Doctors have warned that children are being taken out of booster seats too early, putting them at increased risk of death and serious injury in the family car.

Safety experts are calling for children’s car seat laws to be reviewed.

A recent study by the Royal Children’s Hospital has found that two thirds of children aged seven to ten travel without a booster seat. While that’s legal, most of those kids are under the recommended height of 145cm to safely use an adult seat belt.

The study also revealed that 97% of parents have no idea of what that height guideline is and almost half of children aged seven to 12 regularly sit in the front seat despite it doubling the risk of injury.

According to the survey, 47 per cent of kids between seven and 12 were allowed to sit in the front seat, which doubles their risk of being injured in a crash.

Children between six months and two years of age are being put at risk too, with more than half (53%) of polled parents turning their children to travel forward-facing earlier than recommended.

The nation-wide poll also found:
The most common age for first travelling without a booster seat is seven years (35%) followed by eight years (28%)

The leading reason for having children under 12 travel in the front seat is that their parents believed they were old enough to safely do so (39%)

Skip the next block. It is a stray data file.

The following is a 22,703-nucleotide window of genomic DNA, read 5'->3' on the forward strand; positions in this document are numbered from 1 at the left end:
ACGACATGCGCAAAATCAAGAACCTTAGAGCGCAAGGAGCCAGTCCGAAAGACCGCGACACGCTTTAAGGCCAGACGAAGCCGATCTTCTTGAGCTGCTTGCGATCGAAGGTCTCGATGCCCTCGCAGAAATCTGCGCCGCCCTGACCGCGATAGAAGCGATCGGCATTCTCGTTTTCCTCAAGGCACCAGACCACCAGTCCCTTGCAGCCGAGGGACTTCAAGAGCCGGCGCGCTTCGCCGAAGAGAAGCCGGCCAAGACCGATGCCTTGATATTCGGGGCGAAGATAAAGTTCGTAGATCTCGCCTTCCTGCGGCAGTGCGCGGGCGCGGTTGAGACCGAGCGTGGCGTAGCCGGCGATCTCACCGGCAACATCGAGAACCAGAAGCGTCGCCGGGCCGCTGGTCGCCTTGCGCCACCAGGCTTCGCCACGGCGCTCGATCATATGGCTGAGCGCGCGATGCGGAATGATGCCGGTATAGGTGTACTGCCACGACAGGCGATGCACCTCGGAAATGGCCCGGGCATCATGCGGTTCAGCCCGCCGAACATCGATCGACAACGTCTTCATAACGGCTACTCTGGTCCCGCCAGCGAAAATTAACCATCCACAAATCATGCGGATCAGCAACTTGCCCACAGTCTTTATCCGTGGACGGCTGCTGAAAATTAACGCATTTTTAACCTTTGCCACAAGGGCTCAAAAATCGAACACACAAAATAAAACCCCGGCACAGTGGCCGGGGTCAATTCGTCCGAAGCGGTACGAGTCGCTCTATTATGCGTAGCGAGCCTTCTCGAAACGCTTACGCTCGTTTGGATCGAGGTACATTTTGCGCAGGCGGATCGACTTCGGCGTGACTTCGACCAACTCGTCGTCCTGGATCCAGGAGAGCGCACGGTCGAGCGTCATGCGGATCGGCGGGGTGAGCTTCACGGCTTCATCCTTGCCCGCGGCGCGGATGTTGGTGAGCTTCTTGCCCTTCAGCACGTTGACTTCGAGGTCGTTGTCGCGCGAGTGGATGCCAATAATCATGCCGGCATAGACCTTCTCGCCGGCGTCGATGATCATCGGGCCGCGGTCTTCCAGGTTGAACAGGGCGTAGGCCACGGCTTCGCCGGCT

Tips for parents

  • To keep your young child entertained rearward-facing, utilize toys and mirrors while driving
  • Before transitioning your child out a booster seat ensure they are taller than 145 cm and can pass the five-step test (see on the For Parents page). Place a marker on a wall in your home and measure your child
  • If your child thinks they are too grown up for a booster seat, talk to them about why it’s important they remain in one until they reach 145 cm tall
  • Encourage your child to sit in the back seat of the car until they reach the age of 13 and explain that they are safest in the back

The nation-wide poll surveyed 1,639 parents caring for 2,778 kids.

Share your comments below

  • We look like having a very tall child but I am still really worried about making sure he’s in the car seat as long as possible.


  • We always followed the height/weight guidelines when transitioning our kids to different car seats. Doing it because your baby is bored with rear facing……..really?!?!


  • My 9yr old old is still in her booster seat. Safety first indeed. Height is important.


  • I actually thought it was illegal for kids under 13 to travel in the front seat unless all other seats were occupied by other children.


  • safety first has always been our motto. In Vic. unless the law has changed children under a certain age are not allowed to sit in the front seat of any motor vehicle. Our 7 y;.o. is still in his booster seat and will be until he is too big for it.


  • Have to agree. Safety first alwaysover convenience


  • My daughter turned 8 in March, I have explained that she has to be a certain height before she doesn’t need her booster.
    I also don’t allow anyone under 12 to sit in the front seat unless all other seats are taken my younger children.


  • Height is so much more important than age!


  • good article to read


  • Both of my kids are in car seats however I could not keep them rear facing for long as their legs were too long an they were getting scrunched up.


  • My daughter was only just turned around and she is 2 and a half. My other daughter is almost 6 years old and still in a harnessed seat. I dont care if they whinge and complain, if they are safer I am going to keep them in a car seat for as long as I can.


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